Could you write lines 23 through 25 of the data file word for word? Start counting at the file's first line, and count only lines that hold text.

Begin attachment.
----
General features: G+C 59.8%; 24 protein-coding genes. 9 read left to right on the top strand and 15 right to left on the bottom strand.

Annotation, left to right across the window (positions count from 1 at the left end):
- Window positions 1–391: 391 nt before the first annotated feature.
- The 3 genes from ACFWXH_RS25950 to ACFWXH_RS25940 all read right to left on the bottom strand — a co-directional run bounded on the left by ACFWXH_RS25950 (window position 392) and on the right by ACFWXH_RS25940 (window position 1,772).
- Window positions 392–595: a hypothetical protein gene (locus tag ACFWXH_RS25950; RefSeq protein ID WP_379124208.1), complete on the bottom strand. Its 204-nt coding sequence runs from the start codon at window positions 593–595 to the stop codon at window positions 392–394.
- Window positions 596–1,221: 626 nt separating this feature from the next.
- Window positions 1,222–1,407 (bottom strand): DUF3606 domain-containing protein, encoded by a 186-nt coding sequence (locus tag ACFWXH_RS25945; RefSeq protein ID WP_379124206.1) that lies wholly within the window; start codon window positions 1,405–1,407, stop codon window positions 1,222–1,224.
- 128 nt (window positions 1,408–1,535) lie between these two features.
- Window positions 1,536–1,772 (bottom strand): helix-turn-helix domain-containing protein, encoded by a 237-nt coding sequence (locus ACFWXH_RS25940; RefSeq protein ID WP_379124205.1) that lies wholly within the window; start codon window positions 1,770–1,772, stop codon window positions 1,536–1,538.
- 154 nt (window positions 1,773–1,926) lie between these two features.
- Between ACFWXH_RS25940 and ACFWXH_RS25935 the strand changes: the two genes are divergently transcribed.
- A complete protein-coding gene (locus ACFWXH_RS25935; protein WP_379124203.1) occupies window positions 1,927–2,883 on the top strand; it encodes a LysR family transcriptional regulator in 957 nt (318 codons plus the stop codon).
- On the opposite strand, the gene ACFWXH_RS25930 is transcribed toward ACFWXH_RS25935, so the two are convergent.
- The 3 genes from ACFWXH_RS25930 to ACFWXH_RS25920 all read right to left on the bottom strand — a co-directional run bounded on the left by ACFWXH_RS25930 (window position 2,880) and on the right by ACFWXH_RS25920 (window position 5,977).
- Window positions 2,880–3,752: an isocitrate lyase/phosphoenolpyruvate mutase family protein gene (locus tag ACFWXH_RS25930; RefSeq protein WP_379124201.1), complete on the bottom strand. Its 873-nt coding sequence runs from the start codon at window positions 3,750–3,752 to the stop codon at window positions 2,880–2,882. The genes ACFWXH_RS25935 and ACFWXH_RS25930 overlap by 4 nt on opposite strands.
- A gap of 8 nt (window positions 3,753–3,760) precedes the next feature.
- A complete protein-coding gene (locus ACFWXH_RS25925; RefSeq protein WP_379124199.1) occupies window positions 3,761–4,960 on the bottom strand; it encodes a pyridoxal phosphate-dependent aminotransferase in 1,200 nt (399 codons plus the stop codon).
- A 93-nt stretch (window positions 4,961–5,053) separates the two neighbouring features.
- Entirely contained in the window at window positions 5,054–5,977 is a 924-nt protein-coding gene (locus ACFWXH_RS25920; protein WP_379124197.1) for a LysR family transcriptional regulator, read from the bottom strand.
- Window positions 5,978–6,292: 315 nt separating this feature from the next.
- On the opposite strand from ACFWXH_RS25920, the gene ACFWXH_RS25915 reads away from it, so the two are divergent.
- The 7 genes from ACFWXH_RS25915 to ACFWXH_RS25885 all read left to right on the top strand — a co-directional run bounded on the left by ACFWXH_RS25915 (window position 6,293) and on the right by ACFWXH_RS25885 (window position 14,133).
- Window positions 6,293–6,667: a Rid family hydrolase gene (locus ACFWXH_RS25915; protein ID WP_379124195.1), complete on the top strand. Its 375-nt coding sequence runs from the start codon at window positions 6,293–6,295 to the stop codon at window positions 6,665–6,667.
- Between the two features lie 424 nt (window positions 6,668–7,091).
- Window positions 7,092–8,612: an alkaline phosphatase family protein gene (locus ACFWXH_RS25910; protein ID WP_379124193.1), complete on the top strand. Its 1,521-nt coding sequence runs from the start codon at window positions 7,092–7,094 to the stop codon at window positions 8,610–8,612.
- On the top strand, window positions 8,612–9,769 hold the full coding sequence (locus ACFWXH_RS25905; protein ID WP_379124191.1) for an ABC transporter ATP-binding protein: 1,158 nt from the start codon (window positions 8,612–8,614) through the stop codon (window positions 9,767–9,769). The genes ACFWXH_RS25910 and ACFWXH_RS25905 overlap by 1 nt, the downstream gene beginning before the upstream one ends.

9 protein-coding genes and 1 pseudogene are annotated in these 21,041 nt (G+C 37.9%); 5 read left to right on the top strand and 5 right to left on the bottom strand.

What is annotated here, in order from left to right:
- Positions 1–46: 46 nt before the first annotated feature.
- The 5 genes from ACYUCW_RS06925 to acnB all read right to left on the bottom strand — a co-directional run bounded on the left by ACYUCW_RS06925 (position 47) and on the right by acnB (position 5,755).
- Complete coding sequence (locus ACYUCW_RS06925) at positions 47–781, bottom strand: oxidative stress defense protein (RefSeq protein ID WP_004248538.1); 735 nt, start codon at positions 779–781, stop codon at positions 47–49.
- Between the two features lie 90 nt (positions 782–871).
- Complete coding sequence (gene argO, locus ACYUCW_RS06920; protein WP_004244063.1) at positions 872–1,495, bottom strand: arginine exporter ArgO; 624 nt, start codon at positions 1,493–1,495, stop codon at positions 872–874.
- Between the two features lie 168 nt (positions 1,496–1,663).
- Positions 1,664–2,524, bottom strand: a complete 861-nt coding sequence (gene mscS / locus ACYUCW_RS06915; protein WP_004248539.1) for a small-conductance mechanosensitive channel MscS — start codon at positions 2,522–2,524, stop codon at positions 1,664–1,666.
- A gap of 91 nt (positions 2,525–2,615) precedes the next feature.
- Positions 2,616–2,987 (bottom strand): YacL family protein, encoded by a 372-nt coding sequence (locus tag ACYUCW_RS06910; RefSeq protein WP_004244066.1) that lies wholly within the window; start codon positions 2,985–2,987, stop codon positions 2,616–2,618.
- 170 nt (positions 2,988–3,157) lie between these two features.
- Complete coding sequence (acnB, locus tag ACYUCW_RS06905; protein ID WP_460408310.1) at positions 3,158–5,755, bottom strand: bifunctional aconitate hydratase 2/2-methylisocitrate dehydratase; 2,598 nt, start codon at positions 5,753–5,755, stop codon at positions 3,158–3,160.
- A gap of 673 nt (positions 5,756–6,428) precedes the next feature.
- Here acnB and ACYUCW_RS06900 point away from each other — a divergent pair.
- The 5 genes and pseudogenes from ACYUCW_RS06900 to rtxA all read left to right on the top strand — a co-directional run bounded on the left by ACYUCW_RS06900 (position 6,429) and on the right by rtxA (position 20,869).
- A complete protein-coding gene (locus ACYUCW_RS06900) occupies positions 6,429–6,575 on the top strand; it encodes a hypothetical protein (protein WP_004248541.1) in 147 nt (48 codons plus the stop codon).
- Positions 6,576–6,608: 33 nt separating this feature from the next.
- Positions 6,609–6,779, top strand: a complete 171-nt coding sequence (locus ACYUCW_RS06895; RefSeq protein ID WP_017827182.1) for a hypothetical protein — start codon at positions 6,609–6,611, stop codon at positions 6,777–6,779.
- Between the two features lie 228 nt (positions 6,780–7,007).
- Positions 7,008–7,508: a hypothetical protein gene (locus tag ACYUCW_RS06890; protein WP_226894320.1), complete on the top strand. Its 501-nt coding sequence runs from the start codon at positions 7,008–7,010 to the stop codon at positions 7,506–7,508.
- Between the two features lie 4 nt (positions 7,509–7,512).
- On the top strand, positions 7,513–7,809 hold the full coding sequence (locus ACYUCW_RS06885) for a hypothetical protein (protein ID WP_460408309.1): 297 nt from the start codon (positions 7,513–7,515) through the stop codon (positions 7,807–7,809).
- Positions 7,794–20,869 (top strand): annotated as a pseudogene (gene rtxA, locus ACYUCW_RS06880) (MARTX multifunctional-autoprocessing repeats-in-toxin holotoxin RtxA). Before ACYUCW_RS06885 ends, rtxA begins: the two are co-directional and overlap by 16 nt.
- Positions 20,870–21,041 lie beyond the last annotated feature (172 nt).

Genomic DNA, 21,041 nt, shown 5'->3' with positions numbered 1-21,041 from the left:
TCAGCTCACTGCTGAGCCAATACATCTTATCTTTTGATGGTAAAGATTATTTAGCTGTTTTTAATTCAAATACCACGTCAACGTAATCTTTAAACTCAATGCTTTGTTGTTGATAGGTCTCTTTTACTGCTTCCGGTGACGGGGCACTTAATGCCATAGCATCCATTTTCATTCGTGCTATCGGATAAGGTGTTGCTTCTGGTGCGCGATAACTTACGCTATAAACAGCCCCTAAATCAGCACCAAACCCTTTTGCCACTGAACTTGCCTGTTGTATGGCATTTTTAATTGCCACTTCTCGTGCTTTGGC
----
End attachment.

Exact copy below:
- Window positions 6,293–6,667: a Rid family hydrolase gene (locus ACFWXH_RS25915; protein ID WP_379124195.1), complete on the top strand. Its 375-nt coding sequence runs from the start codon at window positions 6,293–6,295 to the stop codon at window positions 6,665–6,667.
- Between the two features lie 424 nt (window positions 6,668–7,091).
- Window positions 7,092–8,612: an alkaline phosphatase family protein gene (locus ACFWXH_RS25910; protein ID WP_379124193.1), complete on the top strand. Its 1,521-nt coding sequence runs from the start codon at window positions 7,092–7,094 to the stop codon at window positions 8,610–8,612.